Other than that not-so-little caveat, Max and the Magic Marker plays wonderfully. Max controls like a dream with tight, responsive platforming. You can freeze time so you can draw any object you want. You can also connect doodles together to form one standing unit. In each stage there's a number of collectibles from bubbles giving Max more marker ink to special black blobs that unlock content into the options menu like developer interviews. All of this is optional, but makes a three hour game play much longer than it actually is. Who doesn't love getting the most out of their hard-earned Wii points? Not I, for one.

It's not the heat, it's the hot bonfire!

Max and the Magic Marker is a very nice-looking game. The colors are bright, the characters and backgrounds are well-animated, and everything is just a pleasure to look at. Sound-wise, the music is infectious in that it's not very good when you start to listen to it, but as it continues and incessantly plays, it gets into your mind. Soon enough, you're humming along with it for whatever sick, sadistic reason. Overall, the package is presented in a great manner.

Ultimately, Max and the Magic Marker suffers from not-as-always accurate drawing that a game like this needs. The Wii remote itself is competent, but something about not being able to hold the Wii remote against a hard surface hurts this game overall. If you can get past the minor moments where aggravation occurs, Max and the Magic Marker is a good game with plenty of replay value, constant discovery, and a specific charm that is hard to find in games these days.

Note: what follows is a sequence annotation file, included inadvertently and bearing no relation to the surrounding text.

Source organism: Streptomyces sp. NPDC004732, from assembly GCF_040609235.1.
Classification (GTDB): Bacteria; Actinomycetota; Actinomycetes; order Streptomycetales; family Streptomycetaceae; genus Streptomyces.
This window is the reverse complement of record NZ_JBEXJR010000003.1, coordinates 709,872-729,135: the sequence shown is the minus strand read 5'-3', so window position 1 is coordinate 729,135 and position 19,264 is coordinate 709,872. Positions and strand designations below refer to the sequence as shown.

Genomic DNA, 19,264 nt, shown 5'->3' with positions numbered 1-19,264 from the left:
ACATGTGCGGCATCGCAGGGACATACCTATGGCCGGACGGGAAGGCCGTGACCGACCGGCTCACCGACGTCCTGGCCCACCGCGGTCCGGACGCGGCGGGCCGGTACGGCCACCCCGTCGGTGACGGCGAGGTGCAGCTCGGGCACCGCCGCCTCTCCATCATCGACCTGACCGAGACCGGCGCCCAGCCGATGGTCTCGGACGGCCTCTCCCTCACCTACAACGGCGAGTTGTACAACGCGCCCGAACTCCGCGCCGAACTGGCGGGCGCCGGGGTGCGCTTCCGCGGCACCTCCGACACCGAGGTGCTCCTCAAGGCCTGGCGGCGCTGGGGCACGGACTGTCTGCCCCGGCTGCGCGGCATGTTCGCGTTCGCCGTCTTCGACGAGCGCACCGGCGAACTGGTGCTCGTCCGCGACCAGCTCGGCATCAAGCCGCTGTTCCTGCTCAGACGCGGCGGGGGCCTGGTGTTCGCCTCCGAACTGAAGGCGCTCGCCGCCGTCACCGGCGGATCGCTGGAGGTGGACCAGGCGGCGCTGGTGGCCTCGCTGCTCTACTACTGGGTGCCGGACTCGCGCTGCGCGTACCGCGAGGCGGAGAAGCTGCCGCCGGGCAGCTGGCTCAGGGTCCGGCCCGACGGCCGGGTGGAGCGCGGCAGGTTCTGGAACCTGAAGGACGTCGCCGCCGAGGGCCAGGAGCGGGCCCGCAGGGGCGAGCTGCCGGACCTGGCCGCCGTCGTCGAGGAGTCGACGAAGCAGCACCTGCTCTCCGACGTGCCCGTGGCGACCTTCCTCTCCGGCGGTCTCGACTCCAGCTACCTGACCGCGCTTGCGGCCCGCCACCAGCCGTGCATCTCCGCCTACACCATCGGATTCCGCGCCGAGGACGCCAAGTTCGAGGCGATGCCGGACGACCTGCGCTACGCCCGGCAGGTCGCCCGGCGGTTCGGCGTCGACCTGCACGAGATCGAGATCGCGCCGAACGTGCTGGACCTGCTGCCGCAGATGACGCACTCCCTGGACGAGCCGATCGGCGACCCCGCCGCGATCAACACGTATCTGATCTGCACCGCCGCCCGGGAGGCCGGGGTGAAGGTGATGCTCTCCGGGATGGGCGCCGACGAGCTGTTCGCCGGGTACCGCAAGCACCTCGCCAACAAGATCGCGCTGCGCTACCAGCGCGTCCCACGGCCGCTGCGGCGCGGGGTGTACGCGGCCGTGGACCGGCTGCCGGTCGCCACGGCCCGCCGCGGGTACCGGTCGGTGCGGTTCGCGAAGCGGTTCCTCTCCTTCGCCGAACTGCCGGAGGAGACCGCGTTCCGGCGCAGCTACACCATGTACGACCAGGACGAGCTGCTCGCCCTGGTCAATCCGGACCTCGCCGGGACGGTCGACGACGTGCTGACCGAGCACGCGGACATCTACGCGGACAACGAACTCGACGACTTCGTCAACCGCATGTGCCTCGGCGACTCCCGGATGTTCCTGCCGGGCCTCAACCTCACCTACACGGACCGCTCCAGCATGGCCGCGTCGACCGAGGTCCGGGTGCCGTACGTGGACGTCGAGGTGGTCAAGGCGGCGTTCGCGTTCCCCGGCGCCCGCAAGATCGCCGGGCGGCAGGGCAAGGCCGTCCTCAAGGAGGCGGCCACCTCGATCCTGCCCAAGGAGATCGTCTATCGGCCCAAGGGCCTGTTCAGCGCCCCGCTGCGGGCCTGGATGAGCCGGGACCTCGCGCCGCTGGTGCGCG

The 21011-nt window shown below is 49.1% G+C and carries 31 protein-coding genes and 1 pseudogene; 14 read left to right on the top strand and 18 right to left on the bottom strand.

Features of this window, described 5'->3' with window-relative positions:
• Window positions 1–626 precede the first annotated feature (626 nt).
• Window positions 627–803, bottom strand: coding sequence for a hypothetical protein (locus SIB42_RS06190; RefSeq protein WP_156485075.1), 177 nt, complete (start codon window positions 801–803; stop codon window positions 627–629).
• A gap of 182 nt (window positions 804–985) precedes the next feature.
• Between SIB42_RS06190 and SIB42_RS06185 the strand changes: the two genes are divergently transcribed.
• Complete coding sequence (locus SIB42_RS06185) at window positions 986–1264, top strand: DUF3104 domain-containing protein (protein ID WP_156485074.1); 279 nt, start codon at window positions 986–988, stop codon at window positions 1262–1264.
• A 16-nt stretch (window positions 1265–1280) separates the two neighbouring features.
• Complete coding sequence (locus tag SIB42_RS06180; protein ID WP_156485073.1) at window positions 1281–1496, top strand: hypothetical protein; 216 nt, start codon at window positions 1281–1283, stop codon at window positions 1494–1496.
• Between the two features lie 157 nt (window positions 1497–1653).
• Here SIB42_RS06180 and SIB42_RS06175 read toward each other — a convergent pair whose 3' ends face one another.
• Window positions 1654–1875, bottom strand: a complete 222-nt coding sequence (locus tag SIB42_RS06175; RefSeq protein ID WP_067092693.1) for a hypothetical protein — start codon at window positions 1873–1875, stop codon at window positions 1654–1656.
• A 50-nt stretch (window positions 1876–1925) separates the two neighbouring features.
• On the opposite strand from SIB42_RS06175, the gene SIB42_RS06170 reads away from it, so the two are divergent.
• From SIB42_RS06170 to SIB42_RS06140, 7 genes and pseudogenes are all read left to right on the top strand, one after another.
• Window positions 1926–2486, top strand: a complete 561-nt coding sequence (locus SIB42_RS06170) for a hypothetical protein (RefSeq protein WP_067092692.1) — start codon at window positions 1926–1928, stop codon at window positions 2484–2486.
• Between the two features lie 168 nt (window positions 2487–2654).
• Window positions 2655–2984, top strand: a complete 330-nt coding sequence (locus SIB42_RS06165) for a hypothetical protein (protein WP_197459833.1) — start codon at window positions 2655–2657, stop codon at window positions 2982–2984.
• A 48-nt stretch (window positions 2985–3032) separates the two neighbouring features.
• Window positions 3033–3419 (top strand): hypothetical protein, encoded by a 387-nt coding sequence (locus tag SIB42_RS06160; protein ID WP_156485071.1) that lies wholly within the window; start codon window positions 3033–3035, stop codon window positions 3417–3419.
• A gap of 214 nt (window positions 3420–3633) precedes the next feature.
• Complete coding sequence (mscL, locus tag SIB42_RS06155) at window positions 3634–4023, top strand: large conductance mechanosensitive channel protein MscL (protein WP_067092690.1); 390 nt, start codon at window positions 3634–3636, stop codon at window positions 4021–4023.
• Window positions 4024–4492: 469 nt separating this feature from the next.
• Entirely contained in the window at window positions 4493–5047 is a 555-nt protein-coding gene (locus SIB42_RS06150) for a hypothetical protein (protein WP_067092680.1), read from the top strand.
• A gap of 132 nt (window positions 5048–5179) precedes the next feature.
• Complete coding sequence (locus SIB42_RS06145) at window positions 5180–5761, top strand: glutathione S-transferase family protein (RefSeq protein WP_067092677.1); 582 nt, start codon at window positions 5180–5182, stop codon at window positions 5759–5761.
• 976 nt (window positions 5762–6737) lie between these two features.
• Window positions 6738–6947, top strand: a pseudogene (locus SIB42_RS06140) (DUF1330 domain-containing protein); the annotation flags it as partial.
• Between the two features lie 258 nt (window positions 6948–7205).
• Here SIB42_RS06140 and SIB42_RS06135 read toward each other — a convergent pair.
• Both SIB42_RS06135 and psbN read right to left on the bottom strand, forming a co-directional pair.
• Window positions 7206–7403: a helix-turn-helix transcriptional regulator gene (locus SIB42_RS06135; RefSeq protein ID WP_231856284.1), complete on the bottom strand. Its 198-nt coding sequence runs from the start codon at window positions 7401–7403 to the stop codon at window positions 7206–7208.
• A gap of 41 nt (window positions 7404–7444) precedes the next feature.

[SuperPhillip Says: 7.0/10]

Tuesday, March 23, 2010

Phantasy Star 0 (DS) Review

There's something about dungeon-crawlers that just get my heart a-blazing. Is it the looting? Is it the needless grinding? Perhaps it's the big, bad boss at the end of each dungeon? Who can say? But enough questions-- let's take a look at the latest action-RPG from SEGA, Phantasy Star 0.

Final Phantasy

Long ago, a little known RPG series by SEGA known as Phantasy Star used to be all about turn-based RPG action. You wouldn't notice this now as the new themed Phantasy Star Online games are all about online and real-time hacking, slashing, and looting. Hey, I'm not complaining! It started with Phantasy Star Episodes I-III, continued into current-gen with Phantasy Star Universe, and now rolls on with Phantasy Star 0 for the Nintendo DS. Does this star shine bright for the series?